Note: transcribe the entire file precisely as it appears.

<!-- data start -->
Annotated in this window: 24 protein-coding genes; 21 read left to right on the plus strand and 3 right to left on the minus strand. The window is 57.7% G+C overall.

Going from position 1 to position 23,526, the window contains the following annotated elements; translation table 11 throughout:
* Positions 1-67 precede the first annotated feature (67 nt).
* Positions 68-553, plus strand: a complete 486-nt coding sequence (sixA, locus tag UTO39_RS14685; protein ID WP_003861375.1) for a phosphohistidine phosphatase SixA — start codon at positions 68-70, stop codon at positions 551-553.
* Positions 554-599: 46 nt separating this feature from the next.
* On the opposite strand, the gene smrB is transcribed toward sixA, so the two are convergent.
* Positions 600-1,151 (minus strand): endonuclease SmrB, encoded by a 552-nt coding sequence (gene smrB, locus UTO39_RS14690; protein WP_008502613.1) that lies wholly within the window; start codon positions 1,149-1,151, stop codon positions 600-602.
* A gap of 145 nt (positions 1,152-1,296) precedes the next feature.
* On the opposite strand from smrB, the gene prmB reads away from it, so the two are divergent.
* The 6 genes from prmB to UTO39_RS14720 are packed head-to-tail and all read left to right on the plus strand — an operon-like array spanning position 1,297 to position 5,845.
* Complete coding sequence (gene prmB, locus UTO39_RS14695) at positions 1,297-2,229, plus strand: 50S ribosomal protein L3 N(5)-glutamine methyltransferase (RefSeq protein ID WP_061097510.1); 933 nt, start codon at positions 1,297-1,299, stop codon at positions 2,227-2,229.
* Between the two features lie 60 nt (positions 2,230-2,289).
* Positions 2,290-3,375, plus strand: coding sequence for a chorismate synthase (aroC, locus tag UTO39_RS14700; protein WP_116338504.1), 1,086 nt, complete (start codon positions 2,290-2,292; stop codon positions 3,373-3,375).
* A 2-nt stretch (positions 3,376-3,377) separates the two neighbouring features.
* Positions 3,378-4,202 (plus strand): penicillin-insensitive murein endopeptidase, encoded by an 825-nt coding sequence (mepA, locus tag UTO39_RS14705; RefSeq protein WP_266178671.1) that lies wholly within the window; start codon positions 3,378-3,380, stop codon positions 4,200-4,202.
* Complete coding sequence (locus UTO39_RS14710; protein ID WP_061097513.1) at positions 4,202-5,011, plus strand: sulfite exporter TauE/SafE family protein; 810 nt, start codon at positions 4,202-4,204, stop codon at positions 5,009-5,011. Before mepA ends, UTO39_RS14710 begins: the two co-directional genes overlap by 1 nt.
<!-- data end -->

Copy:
Annotated in this window: 24 protein-coding genes; 21 read left to right on the plus strand and 3 right to left on the minus strand. The window is 57.7% G+C overall.

Going from position 1 to position 23,526, the window contains the following annotated elements; translation table 11 throughout:
* Positions 1-67 precede the first annotated feature (67 nt).
* Positions 68-553, plus strand: a complete 486-nt coding sequence (sixA, locus tag UTO39_RS14685; protein ID WP_003861375.1) for a phosphohistidine phosphatase SixA — start codon at positions 68-70, stop codon at positions 551-553.
* Positions 554-599: 46 nt separating this feature from the next.
* On the opposite strand, the gene smrB is transcribed toward sixA, so the two are convergent.
* Positions 600-1,151 (minus strand): endonuclease SmrB, encoded by a 552-nt coding sequence (gene smrB, locus UTO39_RS14690; protein WP_008502613.1) that lies wholly within the window; start codon positions 1,149-1,151, stop codon positions 600-602.
* A gap of 145 nt (positions 1,152-1,296) precedes the next feature.
* On the opposite strand from smrB, the gene prmB reads away from it, so the two are divergent.
* The 6 genes from prmB to UTO39_RS14720 are packed head-to-tail and all read left to right on the plus strand — an operon-like array spanning position 1,297 to position 5,845.
* Complete coding sequence (gene prmB, locus UTO39_RS14695) at positions 1,297-2,229, plus strand: 50S ribosomal protein L3 N(5)-glutamine methyltransferase (RefSeq protein ID WP_061097510.1); 933 nt, start codon at positions 1,297-1,299, stop codon at positions 2,227-2,229.
* Between the two features lie 60 nt (positions 2,230-2,289).
* Positions 2,290-3,375, plus strand: coding sequence for a chorismate synthase (aroC, locus tag UTO39_RS14700; protein WP_116338504.1), 1,086 nt, complete (start codon positions 2,290-2,292; stop codon positions 3,373-3,375).
* A 2-nt stretch (positions 3,376-3,377) separates the two neighbouring features.
* Positions 3,378-4,202 (plus strand): penicillin-insensitive murein endopeptidase, encoded by an 825-nt coding sequence (mepA, locus tag UTO39_RS14705; RefSeq protein WP_266178671.1) that lies wholly within the window; start codon positions 3,378-3,380, stop codon positions 4,200-4,202.
* Complete coding sequence (locus UTO39_RS14710; protein ID WP_061097513.1) at positions 4,202-5,011, plus strand: sulfite exporter TauE/SafE family protein; 810 nt, start codon at positions 4,202-4,204, stop codon at positions 5,009-5,011. Before mepA ends, UTO39_RS14710 begins: the two co-directional genes overlap by 1 nt.